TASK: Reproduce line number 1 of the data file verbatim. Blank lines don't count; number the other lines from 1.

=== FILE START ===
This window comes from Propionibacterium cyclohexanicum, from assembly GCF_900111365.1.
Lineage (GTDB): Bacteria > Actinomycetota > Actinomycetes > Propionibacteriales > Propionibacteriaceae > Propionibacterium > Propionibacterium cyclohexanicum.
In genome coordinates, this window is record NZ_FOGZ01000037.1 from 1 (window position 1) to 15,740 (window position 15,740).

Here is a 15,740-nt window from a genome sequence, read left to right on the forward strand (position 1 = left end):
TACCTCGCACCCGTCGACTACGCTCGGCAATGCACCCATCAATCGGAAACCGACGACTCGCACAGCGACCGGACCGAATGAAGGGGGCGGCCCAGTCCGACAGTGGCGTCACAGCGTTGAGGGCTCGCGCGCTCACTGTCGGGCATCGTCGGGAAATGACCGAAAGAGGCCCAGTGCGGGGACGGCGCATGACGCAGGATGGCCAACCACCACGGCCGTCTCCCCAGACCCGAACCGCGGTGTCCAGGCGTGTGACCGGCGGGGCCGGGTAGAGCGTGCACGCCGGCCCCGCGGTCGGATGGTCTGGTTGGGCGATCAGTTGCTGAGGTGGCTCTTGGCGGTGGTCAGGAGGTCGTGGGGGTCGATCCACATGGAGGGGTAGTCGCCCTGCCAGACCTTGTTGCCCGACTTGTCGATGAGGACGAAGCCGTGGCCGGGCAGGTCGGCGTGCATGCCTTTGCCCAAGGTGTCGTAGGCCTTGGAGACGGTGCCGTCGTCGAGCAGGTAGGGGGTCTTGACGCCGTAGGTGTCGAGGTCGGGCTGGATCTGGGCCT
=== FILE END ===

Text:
This window comes from Propionibacterium cyclohexanicum, from assembly GCF_900111365.1.